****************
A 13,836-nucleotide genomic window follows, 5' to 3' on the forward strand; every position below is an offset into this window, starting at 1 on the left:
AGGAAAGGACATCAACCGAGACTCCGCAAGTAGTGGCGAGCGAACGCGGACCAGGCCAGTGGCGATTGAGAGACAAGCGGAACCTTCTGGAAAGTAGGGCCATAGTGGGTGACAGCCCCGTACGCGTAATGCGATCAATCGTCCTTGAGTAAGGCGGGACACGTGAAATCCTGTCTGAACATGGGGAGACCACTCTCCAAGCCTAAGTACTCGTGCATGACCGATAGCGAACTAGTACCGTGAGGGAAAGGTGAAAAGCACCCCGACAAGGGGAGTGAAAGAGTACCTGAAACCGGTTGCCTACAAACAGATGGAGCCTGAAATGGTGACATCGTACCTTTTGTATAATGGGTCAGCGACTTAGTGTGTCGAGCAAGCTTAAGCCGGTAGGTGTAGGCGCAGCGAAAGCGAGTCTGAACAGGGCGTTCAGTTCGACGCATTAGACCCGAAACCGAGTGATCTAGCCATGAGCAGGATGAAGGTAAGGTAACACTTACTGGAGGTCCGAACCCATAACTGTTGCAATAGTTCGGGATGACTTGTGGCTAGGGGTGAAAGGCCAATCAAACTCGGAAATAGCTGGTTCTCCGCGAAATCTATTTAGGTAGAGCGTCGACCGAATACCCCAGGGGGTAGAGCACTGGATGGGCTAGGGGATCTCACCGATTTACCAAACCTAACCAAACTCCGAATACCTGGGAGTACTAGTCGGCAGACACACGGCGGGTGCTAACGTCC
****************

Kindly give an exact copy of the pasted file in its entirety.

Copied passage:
A 13,836-nucleotide genomic window follows, 5' to 3' on the forward strand; every position below is an offset into this window, starting at 1 on the left:
AGGAAAGGACATCAACCGAGACTCCGCAAGTAGTGGCGAGCGAACGCGGACCAGGCCAGTGGCGATTGAGAGACAAGCGGAACCTTCTGGAAAGTAGGGCCATAGTGGGTGACAGCCCCGTACGCGTAATGCGATCAATCGTCCTTGAGTAAGGCGGGACACGTGAAATCCTGTCTGAACATGGGGAGACCACTCTCCAAGCCTAAGTACTCGTGCATGACCGATAGCGAACTAGTACCGTGAGGGAAAGGTGAAAAGCACCCCGACAAGGGGAGTGAAAGAGTACCTGAAACCGGTTGCCTACAAACAGATGGAGCCTGAAATGGTGACATCGTACCTTTTGTATAATGGGTCAGCGACTTAGTGTGTCGAGCAAGCTTAAGCCGGTAGGTGTAGGCGCAGCGAAAGCGAGTCTGAACAGGGCGTTCAGTTCGACGCATTAGACCCGAAACCGAGTGATCTAGCCATGAGCAGGATGAAGGTAAGGTAACACTTACTGGAGGTCCGAACCCATAACTGTTGCAATAGTTCGGGATGACTTGTGGCTAGGGGTGAAAGGCCAATCAAACTCGGAAATAGCTGGTTCTCCGCGAAATCTATTTAGGTAGAGCGTCGACCGAATACCCCAGGGGGTAGAGCACTGGATGGGCTAGGGGATCTCACCGATTTACCAAACCTAACCAAACTCCGAATACCTGGGAGTACTAGTCGGCAGACACACGGCGGGTGCTAACGTCC